Smoker as turkey warmer?

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oscar

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Original poster
Dec 25, 2012
59
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Central New York
Good morning to both the thankful and the not so much....long story short: sister-in-law's oven quit last night. Thanksgiving is now at our place. Turkey cooked in our oven is now at 163. I'm charged with keeping it warm until 1. Smoker was suggested, which I can do. Stick burner is started. I thought 200 indirect for the duration. (Heavily foiled and in pan with juices). Or I can go borrow a Cambro type warming box and treat it as you would a brisket at rest. Five hours seems a bit much for that, but never done this with a turkey. Thoughts?
 

Brokenhandle

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200 would be too high. I think the cambro would be the way to go...like around 170.

Ryan
Happy Thanksgiving!
 

oscar

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Dec 25, 2012
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Central New York
Change of plans. This has turned into a shitshow. They had the probe in the wrong part of the bird. Turns out it was only at 125, but they kicked it out of the oven to make sides. So now I am finishing on the smoker.....with a deadline. I hate deadlines.
 
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oscar

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Dec 25, 2012
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Central New York
That's funny Ray, cuz the green bean casserole is my wife's yearly contribution, and I can't stand the stuff. Turkey's coming good, and a fresh, dry rubbed backstrap just snuck it's way into the smoker, in case the bird isn't up to snuff. Happy Thanksgiving all!
 

gmc2003

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Sep 15, 2012
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Maybe it's not an ideal situation, but I think that may work in your favor. I think it's easier to cook a turkey then to keep one warm. Depending on the deadline - make your adjustments to the smokers temp. If you're short on time. Crank the heat up and tent the bird when you get the color your looking for. If your ahead of schedule then lower the temp a bit. Don't let life ruffle your feathers. Relax, take things in stride and enjoy yourself.

Happy thanksgiving and good luck

Chris
 

oscar

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Dec 25, 2012
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Central New York
There was debate as to where to probe the bird. Had three of the womenfolk standing there, cc door open, letting all the heat out, poking the bird in every imaginable place. I had my hunting vest and shotgun handy, so I put the vest on, grabbed the gun, and walked off toward the woods without a word. They freaked. I am now the only cook. Didn't even have to threaten them with mcnuggets!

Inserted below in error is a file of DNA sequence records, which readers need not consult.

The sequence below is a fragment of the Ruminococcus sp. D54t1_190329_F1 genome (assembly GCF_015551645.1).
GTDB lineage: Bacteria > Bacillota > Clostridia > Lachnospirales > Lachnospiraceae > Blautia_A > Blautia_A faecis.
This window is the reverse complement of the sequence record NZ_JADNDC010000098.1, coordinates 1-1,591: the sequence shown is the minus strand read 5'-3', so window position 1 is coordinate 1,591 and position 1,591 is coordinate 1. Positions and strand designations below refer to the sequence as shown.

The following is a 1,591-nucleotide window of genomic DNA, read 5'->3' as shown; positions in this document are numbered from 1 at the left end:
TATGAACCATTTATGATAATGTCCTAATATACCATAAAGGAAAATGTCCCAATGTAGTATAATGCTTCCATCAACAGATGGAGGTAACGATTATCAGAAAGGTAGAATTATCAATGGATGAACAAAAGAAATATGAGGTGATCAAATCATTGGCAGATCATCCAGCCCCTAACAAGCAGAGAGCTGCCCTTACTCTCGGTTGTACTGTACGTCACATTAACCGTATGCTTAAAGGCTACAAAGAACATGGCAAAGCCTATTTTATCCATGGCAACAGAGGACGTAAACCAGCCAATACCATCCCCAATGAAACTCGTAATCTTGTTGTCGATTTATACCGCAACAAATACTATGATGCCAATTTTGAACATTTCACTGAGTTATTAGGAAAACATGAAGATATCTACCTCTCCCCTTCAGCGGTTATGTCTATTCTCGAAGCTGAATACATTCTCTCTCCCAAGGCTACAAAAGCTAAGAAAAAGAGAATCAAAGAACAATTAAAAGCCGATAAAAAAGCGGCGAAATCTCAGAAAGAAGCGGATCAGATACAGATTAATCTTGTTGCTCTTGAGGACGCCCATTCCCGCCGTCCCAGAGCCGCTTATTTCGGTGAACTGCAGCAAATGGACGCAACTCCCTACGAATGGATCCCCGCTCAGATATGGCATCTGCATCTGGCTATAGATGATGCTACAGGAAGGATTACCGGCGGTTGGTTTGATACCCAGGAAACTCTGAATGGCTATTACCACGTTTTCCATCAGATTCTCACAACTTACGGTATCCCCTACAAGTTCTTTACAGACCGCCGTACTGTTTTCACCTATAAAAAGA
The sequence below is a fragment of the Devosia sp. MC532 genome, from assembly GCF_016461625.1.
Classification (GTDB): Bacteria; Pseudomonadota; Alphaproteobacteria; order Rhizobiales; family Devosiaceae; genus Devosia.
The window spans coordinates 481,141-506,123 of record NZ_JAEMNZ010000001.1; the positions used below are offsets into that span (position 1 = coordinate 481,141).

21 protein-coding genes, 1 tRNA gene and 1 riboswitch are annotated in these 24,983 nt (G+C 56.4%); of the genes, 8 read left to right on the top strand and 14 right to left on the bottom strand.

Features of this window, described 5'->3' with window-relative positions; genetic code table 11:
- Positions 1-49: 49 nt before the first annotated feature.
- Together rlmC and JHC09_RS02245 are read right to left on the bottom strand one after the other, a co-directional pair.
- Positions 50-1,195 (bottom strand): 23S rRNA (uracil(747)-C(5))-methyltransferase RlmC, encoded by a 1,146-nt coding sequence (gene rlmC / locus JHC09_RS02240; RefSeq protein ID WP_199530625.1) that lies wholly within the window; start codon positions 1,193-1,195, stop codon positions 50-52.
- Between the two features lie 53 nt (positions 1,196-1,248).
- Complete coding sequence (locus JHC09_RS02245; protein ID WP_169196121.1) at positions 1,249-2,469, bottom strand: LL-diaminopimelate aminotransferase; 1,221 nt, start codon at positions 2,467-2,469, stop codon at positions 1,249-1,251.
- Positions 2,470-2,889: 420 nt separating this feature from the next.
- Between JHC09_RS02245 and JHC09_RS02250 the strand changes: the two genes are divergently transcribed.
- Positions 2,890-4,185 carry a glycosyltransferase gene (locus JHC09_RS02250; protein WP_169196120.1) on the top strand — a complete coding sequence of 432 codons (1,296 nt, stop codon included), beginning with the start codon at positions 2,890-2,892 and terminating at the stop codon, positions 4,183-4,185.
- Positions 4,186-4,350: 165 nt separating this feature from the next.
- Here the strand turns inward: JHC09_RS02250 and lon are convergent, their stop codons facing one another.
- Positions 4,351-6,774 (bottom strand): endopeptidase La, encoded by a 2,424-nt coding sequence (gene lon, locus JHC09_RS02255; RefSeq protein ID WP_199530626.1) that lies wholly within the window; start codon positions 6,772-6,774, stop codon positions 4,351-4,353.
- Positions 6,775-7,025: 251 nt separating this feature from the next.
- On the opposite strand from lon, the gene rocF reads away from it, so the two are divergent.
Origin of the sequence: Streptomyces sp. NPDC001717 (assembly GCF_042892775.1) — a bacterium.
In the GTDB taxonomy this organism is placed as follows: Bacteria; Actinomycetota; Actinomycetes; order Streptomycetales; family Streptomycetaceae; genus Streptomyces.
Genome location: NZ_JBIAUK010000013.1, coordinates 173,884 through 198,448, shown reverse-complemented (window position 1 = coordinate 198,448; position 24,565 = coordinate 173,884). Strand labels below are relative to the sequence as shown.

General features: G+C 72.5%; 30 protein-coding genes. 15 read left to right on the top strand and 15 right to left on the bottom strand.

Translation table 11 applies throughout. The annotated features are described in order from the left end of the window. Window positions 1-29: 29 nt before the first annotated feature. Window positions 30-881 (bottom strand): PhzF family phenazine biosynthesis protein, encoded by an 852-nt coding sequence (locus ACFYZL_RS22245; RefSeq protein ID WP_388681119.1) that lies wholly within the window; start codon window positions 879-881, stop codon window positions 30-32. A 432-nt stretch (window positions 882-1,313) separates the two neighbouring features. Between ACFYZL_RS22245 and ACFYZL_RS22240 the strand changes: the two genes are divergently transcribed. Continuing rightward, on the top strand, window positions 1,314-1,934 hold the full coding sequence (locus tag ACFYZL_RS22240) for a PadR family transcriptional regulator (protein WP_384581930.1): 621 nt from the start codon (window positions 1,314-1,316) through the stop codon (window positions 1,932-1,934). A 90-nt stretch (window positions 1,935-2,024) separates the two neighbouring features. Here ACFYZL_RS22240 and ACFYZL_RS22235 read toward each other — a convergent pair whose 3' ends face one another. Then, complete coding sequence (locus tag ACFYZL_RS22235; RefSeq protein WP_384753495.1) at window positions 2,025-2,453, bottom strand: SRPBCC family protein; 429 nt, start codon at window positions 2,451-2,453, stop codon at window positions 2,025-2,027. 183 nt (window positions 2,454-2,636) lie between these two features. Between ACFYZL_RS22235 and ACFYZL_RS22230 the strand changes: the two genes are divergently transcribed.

oscar

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Dec 25, 2012
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Central New York
Chris, you were right. Finishing the turkey was probably easier than keeping it warm. Went from 125 to finished in three plus hours and turned out well. The star, however, was the gravy. Never had turkey gravy made with smoked drippings before. One elderly aunt ordered "Bring me some bread and some of that gravy. We've never done it like that, but I want some more". Doesn't get better than that. We have a new tradition.
 

JeffShoaf

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Nov 4, 2021
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36
Chris, you were right. Finishing the turkey was probably easier than keeping it warm. Went from 125 to finished in three plus hours and turned out well. The star, however, was the gravy. Never had turkey gravy made with smoked drippings before. One elderly aunt ordered "Bring me some bread and some of that gravy. We've never done it like that, but I want some more". Doesn't get better than that. We have a new tradition.
My sister insists on making the turkey every year. I smoked one years ago that she really liked but she says she wants gravy even tho I tell her I can catch the drippings... Anyway, I smoked a turkey breast a while back and made and froze turkey broth from the carcass; I used most of it in a chicken stew but gave her about a pint to use in her gravy. The gravy had a nice smokey flavor and was some of the best I recall ever having!

The chicken stew was last week and it had a nice smokey flavor too but since it was finished in a cast iron pot over a wood fire, I couldn't fully attribute the smoke to the turkey broth.